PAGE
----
Ruling that overturns ban on controversial therapy for LGBTQ youth causing concern locally

MIAMI, Fla. – Across South Florida, cities have enacted bans on the controversial practice of conversion therapy on minors to protect LGBTQ youth from what they say are the harmful impacts of the practice.

According to The Trevor Project, a national organization providing crisis intervention and suicide prevention services to LGBTQ people under 25, conversion therapy refers to practices aimed at changing an individual’s sexual orientation or gender identity.

But there’s a new court ruling that scraps all that. The ruling, and what the City of Miami can do about it, is what’s on the agenda at Miami’s City Hall Thursday.

According to the Associated Press, a federal appeals court blocked the enforcement of local ordinances in Florida that ban conversion therapy. The ruling, issued Friday, could put similar prohibitions at risk. The U.S. 11th District Court of Appeals in Atlanta overturned a lower court decision not to grant an injunction in a lawsuit challenging ordinances established by Palm Beach County and Boca Raton that banned conversion therapy.

Boca Raton City Council Member Andy Thomson said: “It is our job is to protect the health safety and welfare of our residents.”

Thomson said serving that mission underpinned the city’s ban on conversion therapy to minors.

The ban is now declared unconstitutional according to a court ruling, a majority opinion making an argument for free speech.

“The first amendment does not allow communities to determine how their neighbors may be counseled about matters of sexual orientation or gender.”

Tony Lima is a Miami-Dade County LGBTQ advisory board member and helped advocate for the passage of bans on conversion therapy.

“I think that freedom of speech stops when the lives of our LGBTQ youth are in danger,” Lima said, adding that “it leads to depression, which often leads to suicide.”

An Oxford University Press blog post explained that “conversion therapy has been discredited by every reputable mainstream medical and psychiatric organization.”

The American Psychological Association voiced grave concern regarding the rationale used by a panel of the 11th Circuit Court of Appeals in overturning the Florida ordinances intended to protect minors.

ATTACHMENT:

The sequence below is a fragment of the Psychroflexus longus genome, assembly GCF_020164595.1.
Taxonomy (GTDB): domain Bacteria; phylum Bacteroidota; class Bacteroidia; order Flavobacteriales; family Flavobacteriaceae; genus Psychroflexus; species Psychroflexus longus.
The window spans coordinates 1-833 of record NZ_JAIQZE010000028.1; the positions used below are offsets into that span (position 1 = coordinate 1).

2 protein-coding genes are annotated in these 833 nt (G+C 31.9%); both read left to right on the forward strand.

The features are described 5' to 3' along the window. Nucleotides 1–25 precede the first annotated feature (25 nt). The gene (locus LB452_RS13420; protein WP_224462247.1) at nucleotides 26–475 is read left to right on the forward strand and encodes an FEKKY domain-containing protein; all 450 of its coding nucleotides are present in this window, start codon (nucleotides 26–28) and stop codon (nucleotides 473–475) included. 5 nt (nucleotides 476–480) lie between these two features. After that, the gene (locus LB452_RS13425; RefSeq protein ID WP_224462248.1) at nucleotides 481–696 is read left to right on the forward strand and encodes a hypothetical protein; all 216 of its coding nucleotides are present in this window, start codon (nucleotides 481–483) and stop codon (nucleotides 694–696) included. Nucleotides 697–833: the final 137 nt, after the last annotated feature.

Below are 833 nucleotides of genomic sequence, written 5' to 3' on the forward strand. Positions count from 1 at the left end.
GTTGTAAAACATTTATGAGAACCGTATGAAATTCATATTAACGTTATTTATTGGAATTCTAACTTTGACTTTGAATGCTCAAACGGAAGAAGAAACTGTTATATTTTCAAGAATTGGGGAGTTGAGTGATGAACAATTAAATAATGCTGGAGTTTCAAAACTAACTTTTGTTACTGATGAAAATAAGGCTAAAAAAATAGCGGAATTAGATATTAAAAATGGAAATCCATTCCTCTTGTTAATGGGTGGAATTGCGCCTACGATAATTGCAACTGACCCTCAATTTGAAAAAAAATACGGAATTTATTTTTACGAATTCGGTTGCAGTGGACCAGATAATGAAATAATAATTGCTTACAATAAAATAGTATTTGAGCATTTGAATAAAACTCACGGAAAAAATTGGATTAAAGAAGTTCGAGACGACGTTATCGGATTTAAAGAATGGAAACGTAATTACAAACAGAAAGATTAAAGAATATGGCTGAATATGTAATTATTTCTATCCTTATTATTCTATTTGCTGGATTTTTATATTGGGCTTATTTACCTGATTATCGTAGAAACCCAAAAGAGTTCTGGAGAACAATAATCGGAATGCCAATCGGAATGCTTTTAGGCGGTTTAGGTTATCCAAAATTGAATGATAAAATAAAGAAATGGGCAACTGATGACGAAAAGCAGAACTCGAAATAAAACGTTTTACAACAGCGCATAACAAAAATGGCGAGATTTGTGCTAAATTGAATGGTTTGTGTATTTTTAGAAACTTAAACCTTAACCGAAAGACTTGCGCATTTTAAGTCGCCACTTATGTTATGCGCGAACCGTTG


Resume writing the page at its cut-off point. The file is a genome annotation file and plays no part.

“When speech harms, the government has more ability to regulate and here there is a mountain of evidence that this type of speech, when it is converted into action, really does harm and that is what these ordinances are trying to prevent,” Nina Brown, an attorney and media law professor at Newhouse School at Syracuse media law professor, said.

With jurisdiction over Alabama, Georgia and Florida, the 11th circuit ruling now places all ordinances banning conversion therapy at risk to include in Miami and Miami Beach.

Miami Beach Mayor Dan Gelber said: “This is not about free speech, this is about whether you have a right to hurt somebody.”

Miami Beach is already authorizing the filing of an amicus curiae brief. According to the Legal Information Institute, frequently, a person or group who is not a party to an action, but has a strong interest in the matter, will petition the court for permission to submit a brief in the action with the intent of influencing the court’s decision. The city of Miami will discuss a similar action Thursday to support Boca’s Raton’s option to pursue a rehearing en banc. Thomson told Local 10 that this week is the deadline for filing the re-hearing petition.

“Which gives the 11th circuit another crack at the case, perhaps with more justices,” Brown said.

Miami Commissioner Ken Russell, sponsor of a resolution that will be discussed Thursday at Miami City Hall, said he’s been speaking with upwards of 20 other cities across the country to join their brief.

“This is not a partisan issue, this is a human issue, and we really need to take care of our kids,” he said.

(See the court’s ruling below.)

About the Author:

Christina returned to Local 10 in 2019 as a reporter after covering Hurricane Dorian for the station. She is an Edward R. Murrow Award-winning journalist and previously earned an Emmy Award while at WPLG for her investigative consumer protection segment "Call Christina."